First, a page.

A silver urn given to Commander Skynner (1762-1846) by the people of Malta for his contributions in the Napoleonic Wars. The urn is graced with the intricate features of a sculpted silver figurine of a woman clutching an albatross in one arm, a laurel wreath extended from the other hand, and surrounded by various nautical paraphernalia. The two handles are formed by entwined snakes, complete with the details of every scale on their bodies. Medallions of the English rose, the Scottish thistle and the Irish shamrock encircle the rim, while the base is decorated with acanthus leaves. The inscription on the urn reads: 'This piece of Plate is humbly inscribed to LIEUTENANT JOHN SKYNNER late Commanding His Majesty's Brig of War HIRONDELLE by the Merchants and Others residing in the Island of Malta as a token of respect for his very meritorious conduct and unremitted attention to the numerous Convoys under his charge while in the MEDITERRANEAN'.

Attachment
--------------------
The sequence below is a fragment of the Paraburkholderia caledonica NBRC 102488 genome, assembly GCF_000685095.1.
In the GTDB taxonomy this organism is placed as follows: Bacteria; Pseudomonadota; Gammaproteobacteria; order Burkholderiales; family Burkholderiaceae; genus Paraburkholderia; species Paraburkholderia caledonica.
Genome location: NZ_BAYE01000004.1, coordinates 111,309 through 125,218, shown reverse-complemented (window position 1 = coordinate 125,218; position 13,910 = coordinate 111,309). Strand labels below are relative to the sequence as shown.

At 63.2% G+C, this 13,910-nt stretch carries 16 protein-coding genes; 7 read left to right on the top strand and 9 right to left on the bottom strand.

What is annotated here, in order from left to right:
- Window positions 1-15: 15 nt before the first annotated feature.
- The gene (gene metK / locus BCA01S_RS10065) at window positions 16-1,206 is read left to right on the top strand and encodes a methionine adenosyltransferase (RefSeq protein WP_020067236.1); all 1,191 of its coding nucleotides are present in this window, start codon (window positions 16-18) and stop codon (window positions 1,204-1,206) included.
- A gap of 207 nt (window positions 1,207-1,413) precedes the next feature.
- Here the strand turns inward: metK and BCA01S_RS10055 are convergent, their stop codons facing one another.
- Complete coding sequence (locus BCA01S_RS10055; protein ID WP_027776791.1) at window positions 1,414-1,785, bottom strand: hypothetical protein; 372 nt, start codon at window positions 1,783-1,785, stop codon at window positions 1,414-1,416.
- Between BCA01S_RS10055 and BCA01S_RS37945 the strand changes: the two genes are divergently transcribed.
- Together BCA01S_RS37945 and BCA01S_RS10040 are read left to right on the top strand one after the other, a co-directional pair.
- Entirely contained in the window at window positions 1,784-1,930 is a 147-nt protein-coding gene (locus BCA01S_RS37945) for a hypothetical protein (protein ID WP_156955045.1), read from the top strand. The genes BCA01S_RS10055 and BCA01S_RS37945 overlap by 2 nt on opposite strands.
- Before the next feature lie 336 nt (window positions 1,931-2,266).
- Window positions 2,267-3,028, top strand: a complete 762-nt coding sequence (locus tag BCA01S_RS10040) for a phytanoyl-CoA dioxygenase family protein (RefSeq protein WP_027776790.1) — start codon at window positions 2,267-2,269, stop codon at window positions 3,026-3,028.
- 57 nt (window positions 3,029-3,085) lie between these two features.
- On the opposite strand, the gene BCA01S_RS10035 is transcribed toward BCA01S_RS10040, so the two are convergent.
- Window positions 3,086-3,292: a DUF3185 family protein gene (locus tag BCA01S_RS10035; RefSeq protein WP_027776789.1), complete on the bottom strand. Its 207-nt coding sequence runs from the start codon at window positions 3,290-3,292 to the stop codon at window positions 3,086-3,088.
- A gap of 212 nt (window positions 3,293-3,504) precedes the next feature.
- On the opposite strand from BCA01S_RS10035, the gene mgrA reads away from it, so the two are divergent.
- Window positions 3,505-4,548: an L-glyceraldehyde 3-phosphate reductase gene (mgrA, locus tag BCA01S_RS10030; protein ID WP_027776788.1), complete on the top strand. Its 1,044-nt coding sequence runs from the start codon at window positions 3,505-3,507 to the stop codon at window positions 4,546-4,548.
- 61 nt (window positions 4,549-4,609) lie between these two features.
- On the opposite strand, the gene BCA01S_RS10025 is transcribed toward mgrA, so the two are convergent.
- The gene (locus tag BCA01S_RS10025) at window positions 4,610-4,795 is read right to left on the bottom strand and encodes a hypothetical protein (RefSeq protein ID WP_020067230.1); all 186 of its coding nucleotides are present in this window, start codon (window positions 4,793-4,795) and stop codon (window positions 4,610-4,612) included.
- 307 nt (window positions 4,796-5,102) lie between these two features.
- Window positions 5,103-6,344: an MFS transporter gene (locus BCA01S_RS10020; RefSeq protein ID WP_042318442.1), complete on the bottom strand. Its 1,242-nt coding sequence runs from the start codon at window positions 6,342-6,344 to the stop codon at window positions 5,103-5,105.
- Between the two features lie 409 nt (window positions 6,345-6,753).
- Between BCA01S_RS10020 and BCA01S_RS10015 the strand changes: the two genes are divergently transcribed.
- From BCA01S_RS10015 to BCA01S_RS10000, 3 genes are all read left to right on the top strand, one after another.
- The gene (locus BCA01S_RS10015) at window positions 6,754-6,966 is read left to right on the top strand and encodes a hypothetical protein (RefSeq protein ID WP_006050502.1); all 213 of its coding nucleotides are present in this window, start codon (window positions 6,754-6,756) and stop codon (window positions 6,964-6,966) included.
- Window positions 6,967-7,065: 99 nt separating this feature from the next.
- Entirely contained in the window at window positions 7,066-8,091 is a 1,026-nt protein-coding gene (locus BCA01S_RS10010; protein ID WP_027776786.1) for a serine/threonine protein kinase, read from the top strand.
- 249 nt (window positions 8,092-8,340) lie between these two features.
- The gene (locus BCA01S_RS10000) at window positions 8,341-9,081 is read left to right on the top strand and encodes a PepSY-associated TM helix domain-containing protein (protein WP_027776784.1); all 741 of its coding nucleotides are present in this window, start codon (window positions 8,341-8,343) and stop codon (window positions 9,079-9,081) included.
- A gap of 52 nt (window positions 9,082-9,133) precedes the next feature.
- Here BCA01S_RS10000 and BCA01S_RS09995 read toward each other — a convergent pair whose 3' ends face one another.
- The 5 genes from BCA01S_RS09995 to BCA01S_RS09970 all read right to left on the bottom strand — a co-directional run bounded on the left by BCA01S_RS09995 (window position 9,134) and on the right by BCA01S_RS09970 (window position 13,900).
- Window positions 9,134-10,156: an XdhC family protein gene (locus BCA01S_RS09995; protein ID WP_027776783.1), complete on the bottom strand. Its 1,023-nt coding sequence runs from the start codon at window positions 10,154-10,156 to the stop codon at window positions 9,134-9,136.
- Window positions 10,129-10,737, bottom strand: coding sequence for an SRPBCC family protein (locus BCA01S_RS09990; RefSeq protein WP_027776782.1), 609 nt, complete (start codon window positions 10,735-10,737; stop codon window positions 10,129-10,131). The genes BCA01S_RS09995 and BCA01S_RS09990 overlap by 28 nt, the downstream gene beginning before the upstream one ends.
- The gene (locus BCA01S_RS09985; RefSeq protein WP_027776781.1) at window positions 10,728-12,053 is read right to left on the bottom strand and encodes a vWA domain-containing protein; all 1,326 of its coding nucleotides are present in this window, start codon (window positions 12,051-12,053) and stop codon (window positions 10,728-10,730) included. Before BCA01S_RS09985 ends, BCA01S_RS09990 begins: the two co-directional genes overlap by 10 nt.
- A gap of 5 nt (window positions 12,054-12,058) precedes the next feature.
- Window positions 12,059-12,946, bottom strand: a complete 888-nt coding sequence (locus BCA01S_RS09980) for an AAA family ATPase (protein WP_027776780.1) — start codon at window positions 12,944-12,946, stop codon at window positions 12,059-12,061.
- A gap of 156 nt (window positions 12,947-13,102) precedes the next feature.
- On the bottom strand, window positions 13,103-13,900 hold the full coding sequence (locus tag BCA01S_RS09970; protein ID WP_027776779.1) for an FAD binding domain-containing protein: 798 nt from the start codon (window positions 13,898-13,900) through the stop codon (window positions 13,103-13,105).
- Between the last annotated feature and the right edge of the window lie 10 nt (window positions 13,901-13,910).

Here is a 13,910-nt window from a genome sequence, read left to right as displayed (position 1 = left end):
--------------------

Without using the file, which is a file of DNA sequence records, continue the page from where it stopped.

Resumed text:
The hallmarks on the silver urn date it to 1808, at which point it appears that Skynner was on half-pay. The urn was made by the small silversmith firm of James Ede and Alexander Hewat of London. This partnership was registered in the silversmith guild on December 10, 1808 and only lasted until 1810. John Skynner (1762-1846) was born in England in 1762 to a family steeped in the traditions of the Royal Navy; both his father and grandfather had been high ranking officers. From 1802 until at least 1807, Skynner was stationed in the Mediterranean, with command of his own vessel after 1804. The Hirondelle was a fast-sailing French privateer which had racked up many prizes in the Indian Ocean before being captured. During the Napoleonic wars, protection of the East India fleets was paramount to the British economy. In the Mediterranean, the attacks on convoys from hostile privateers was so insistent that the British fleet was hard pressed to provide the necessary escorts and to keep the whole complicated convoy system in smooth running order. Skynner immigrated to Upper Canada in 1839 and made their home in The Anchorage, a comfortable and stylish cottage on the shores of Lake Ontario. The property itself had belonged to the Jarvis family who had used the protected waters as a shipping point for goods to and from York (Toronto) and Niagara.
For information on John Skynner, see: O'BYRNE'S NAVAL BIOGRAPHICAL DICTIONARY, 1849.